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HUSSERL, EDMOND. (Lévinas & Peiffer transl.). - [INTRODUCING EPOCHÉ - PRESENTATION-COPY]

Méditations Cartésiennes. Introduction a la phénoménologie.

lyn51533

Paris, 1931. Lex 8vo. Original printed wrappers. Quite worn - and clearly very thorougly read. Spine taped together. Wrappers chipped at edges, just touching inscription at front wrapper. Wrappers loose. Text nice and clean. (2), VII, (1), 136 pp. + 1 f. (blank). ¶ The rare first edition of the main work of transcendental phenomenology, Husserl's highly important "Cartesian Meditations" - which came to profoundly influence French philosophy for decades to come - with a very interesting presentation-inscription for the important philosopher, who is now primarily remembered for introducing the philosophy of Husserl to the English speaking public, "Herrn Prof. Chr. V. Salmon/ mit herzlichen Grüssen/ E Husserl"; Salmon famously translated Husserl's important Encyclopedia Britannica article on Phenomenology and lectured on Husserl in English, spreading his thoughts in the English speaking world - just as Lévinas did in France.

This seminal work is based on two two-hour lectures that Husserl gave at the Sorbonne in 1929. Over the next couple of years, Husserl, together with his assistant Eugen Fink, expanded and elaborated upon the text of the lectures and had Lévinas and Gabrielle Peiffer translate them, under the supervision of Alexandre Kyré, Husserl's former student. The work was not published in German in Husserl's lifetime and only appereared in 1950. In 1960 an English translation appeared.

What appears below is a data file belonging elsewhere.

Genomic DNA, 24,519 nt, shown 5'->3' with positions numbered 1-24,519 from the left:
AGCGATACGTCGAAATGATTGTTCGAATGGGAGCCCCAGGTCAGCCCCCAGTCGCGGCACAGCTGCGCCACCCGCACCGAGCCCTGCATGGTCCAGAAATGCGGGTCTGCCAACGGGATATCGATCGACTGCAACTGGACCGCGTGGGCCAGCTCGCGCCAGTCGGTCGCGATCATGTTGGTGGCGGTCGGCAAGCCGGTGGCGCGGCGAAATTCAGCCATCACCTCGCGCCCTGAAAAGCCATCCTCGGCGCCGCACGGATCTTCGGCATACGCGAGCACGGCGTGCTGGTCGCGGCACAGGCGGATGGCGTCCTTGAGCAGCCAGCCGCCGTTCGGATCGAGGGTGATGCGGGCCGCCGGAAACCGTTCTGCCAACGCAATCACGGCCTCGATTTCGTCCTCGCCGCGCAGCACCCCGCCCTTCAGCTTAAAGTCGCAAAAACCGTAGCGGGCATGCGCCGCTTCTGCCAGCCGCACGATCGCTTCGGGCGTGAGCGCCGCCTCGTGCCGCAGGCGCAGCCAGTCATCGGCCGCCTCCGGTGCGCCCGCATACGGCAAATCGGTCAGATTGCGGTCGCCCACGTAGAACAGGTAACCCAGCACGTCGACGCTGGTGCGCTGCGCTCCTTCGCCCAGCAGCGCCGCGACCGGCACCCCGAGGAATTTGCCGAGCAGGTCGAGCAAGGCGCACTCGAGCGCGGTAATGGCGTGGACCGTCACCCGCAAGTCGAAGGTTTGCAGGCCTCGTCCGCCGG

The "Cartesian Meditations" constitutes Husserl's introduction to transcendental phenomenology and introduces many of his most important ideas - the transcendental reduction, the epoché, static and genetic phenomenology, eidetic reduction, and eidetic phenomenology.

"Having received his M.A. in philosophy at Oxford, Christopher Verney Salmon studied with Husserl in Freiburg during the winter semester of 1922 and again during 1926-1927. In the summer of 1927 Salmon defended the doctoral dissertation that he had written under Husserl's direction, "The Central Problem of Hume's Philosophy: A Phenomenological Interpretation of the First Book of the "Treatise on Human Nature". The was published a year later in Husserl's "Jahrbuch", and Husserl refers to that forthcoming publication in his Bibliography to Draft A of the Article. A year after translating the EB article, Salmon was appointed a lecturer at the University of Belfast, and he continued to present Husserl's philosophy to the English-speaking public. On December 2, 1929 he delivered a lecture to the Aristotelian Society in London, "The Starting-Point of Husserl's Philosophy". Soon after that he helped W.R. Boyce Gibson read the page proofs of Boyce Gibson's translation of Husserl's "Ideas", and in 1932, a year after the work came out in English, Salmon published a review of it. However, contact between Salmon and Husserl fell off after that, and in the spring of 1937 Husserl noted that Professor Salmon had not written to him over the last years. Salmon published a brief article in French on Husserl in 1947. He died in 1960." (Sheehan and Palmer, the Preface to: Edmund Husserl: Psychological and Transcendental Phenomenology and the Confrontation with Heidegger (1927-1931), pp. 62-63).

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